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rwiens

05:28AM | 04/27/04
Member Since: 08/13/01
13 lifetime posts
Bvtools
I am planning to build a deck on grade by laying 2x4s on the flat to act as 'beams' and then running joists over these. The question is what to put the 2x4s on: I think the two options are crushed stone or compacted aggregate/stone dust. The crushed stone will give better drainage, but the stone dust will provide a more stable base. Any opinions out there?

treebeard

03:05AM | 04/28/04
Member Since: 01/14/03
264 lifetime posts
Unless you're planning to move this deck about and use the 2x4's as skids, I think you'd be much better off forgetting the 2x4's, forget the stone or stone dust, and plan to support your deck on some form of corner and/or mid-span support, even if it's only concrete block buried in the ground on a well compacted base.


rwiens

05:24AM | 04/28/04
Member Since: 08/13/01
13 lifetime posts
I had considered a similar approach, whereby I would make 'strip' footings with concrete blocks or paving stones and then lay the joists on those. The deck will be 16'x16', so I figured three footings should do it. I thought the 2x4 approach (essentially the same thing but replacing the blocks/paving stones with wood) might be easier (less work). My biggest concern is where the wood has the potential to be in contact with water (i.e. sitting on an surface like concrete), which is why I suggested the crushed stone approach.

treebeard

08:00AM | 04/28/04
Member Since: 01/14/03
264 lifetime posts
Unless the stone mat that you're suggesting had permeable material beneath it, or a method of draining off the water that would collect in the stone, you'd really only be creating a bowl full of stone and water on top of which your structure would sit. The water would have to be evacuated somehow. If the existing soild beneath the stone is permeable free draining gravel, then the water would probably perc into the ground, no guarantees.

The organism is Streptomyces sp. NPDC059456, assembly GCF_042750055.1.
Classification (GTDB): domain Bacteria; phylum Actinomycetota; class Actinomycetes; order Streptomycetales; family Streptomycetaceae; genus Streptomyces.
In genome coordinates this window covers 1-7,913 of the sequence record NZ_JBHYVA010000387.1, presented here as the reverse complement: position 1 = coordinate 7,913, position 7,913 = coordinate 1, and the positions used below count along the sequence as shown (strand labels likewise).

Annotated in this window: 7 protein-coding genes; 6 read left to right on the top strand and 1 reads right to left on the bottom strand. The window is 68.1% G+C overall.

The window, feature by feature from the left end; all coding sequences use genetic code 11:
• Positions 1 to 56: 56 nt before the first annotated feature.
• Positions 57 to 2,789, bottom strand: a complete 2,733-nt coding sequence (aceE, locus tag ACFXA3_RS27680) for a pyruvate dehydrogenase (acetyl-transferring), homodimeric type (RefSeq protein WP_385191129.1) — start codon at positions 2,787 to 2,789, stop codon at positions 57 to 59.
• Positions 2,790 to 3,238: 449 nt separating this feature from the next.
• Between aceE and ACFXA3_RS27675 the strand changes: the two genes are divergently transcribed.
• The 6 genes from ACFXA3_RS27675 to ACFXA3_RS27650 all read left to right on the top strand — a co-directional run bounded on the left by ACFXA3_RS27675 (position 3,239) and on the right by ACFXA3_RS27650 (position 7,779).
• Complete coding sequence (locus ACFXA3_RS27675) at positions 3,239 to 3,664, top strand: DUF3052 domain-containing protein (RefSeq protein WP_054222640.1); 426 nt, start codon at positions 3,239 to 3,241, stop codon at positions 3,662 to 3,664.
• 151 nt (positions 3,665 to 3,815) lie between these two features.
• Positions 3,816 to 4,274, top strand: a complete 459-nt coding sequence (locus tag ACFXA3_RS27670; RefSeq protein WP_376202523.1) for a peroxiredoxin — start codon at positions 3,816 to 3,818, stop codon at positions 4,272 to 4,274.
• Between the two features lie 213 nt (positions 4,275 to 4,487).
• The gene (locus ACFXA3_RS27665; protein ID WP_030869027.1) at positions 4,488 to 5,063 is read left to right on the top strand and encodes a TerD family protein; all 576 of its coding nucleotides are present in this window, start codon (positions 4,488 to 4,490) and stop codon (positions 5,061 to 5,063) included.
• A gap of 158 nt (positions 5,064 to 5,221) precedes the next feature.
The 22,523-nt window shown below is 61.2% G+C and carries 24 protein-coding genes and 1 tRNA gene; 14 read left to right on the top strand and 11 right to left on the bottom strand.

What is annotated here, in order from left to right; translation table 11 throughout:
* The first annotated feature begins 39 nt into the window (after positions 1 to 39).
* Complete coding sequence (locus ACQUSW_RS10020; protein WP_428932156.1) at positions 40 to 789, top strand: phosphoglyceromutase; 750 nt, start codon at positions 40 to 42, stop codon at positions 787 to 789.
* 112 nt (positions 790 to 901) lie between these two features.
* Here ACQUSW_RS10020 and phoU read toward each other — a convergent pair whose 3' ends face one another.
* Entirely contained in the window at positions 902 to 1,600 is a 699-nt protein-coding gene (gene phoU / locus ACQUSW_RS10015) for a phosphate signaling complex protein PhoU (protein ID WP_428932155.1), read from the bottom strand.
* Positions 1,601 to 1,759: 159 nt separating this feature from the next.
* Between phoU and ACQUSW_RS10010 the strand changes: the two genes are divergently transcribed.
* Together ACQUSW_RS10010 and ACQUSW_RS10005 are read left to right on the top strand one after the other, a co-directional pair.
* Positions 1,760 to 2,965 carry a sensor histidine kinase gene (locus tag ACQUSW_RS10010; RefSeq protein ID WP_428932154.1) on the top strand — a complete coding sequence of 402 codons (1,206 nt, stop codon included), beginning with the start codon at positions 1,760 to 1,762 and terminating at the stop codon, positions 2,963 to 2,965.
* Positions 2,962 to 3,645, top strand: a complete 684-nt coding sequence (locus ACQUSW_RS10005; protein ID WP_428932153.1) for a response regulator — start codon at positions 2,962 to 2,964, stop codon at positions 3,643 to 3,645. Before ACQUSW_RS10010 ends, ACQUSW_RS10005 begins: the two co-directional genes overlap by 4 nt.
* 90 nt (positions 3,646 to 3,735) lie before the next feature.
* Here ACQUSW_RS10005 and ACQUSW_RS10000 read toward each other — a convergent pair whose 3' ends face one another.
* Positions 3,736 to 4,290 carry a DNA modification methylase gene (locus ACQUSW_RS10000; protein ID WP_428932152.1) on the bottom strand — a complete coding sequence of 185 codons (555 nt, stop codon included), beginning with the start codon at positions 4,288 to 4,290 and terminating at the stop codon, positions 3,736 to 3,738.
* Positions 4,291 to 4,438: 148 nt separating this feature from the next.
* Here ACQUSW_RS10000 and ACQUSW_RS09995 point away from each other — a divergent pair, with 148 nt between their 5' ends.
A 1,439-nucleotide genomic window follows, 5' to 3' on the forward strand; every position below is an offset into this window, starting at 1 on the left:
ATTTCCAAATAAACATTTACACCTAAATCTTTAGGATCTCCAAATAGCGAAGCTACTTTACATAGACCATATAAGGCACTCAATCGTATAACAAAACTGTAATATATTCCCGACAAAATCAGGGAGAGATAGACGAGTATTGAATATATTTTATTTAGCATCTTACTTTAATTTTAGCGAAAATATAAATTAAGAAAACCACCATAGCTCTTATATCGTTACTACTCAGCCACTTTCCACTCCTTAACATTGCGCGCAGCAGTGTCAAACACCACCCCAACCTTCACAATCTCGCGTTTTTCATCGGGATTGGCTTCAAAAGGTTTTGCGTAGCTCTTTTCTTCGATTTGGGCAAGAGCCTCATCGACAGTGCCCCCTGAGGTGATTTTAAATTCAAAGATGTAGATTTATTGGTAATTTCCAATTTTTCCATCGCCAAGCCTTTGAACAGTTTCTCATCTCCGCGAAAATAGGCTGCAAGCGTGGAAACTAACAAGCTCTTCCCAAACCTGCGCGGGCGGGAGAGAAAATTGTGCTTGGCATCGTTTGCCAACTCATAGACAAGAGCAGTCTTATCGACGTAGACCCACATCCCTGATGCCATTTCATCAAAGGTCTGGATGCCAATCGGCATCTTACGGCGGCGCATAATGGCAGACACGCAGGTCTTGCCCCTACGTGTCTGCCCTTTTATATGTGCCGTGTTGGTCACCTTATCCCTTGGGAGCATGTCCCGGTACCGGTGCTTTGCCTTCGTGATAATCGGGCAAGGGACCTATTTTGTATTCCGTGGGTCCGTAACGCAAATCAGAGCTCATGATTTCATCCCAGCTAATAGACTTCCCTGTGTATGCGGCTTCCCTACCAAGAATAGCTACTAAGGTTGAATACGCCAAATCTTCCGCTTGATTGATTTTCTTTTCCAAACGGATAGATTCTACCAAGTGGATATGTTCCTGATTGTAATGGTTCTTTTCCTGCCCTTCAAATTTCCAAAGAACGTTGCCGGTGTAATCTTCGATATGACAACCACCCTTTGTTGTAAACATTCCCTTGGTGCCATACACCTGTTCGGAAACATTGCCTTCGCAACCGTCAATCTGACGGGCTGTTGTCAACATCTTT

One other concern with your suggested plan might be the earth beneath the deck itself. If the soil heaves at all under the deck, so would the deck structure.

Good luck.

rwiens

12:12PM | 04/28/04
Member Since: 08/13/01
13 lifetime posts
I think this is what we are both talking about, although it was never my plan to get this fancy.

http://www.askthebuilder.com/187_Ground_Level_Deck_Construction_-_Grade_Beams_.shtml

Anonymous

08:34PM | 04/28/04
I've never heard of using grade beams until I read that ummm, bit of wild info... tells me he isn't a contractor at all, that guy asking was from IOWA too... he'd have to set piers down 4' in that area I believe?.. anyway got to take everything with a grain of salt. I've only been at it 30 years but man...

It's going to depend on your soil type, grade and location.

Listen to Treebeard, on the floating deck. Forget the 2x4's on grade... as he says use decking blocks... but location is a big factor in floating decks.

For a non-floating deck use ground treat 4x4 to your frost level set in concrete use the pt ends in the ground to flush beams, or if you have the room girders.. not steel like the article says :) have a look at my deck site http://decks.ca.com at the beam sizing page... not finished yet but it'll give you an idea on spans & loads etc.

Anything over 30" above grade do it properly with footings & piers and permits.

Altereagle

08:38PM | 04/28/04
Member Since: 12/27/02
543 lifetime posts
I've never heard of using grade beams until I read that ummm, bit of wild info... tells me he isn't a contractor at all, that guy asking was from IOWA too... he'd have to set piers down 4' in that area I believe?.. anyway got to take everything with a grain of salt. I've only been at it 30 years but man...

It's going to depend on your soil type, grade and location.

Listen to Treebeard, on the floating deck. Forget the 2x4's on grade... as he says use decking blocks... but location is a big factor in floating decks.

For a non-floating deck use ground treat 4x4 to your frost level set in concrete use the pt ends in the ground to flush beams, or if you have the room girders.. not steel like the article says :) have a look at my deck site http://decks-ca.com at the beam sizing page... not finished yet but it'll give you an idea on spans & loads etc.

Anything over 30" above grade do it properly with footings & piers and permits.

http://www.altereagle.com/

Alter Eagle Construction & Design

rwiens

07:08AM | 04/29/04
Member Since: 08/13/01
13 lifetime posts
...since the code in my area would require piers below the frost line (48") if it is attached to the house. My major design constraint is that the top of the deck can only be about 6" above the current grade (to align with a door threshold) So even if I used deck blocks, I would have to dig them into the ground a fair ways, and I would need to support each joist (16) in three places (16' long), for a total of 48 blocks! I thought it would just be easier to excavate the whole area, throw down some crushed stone for drainage and then put the joists on top.

Or am I missing something?
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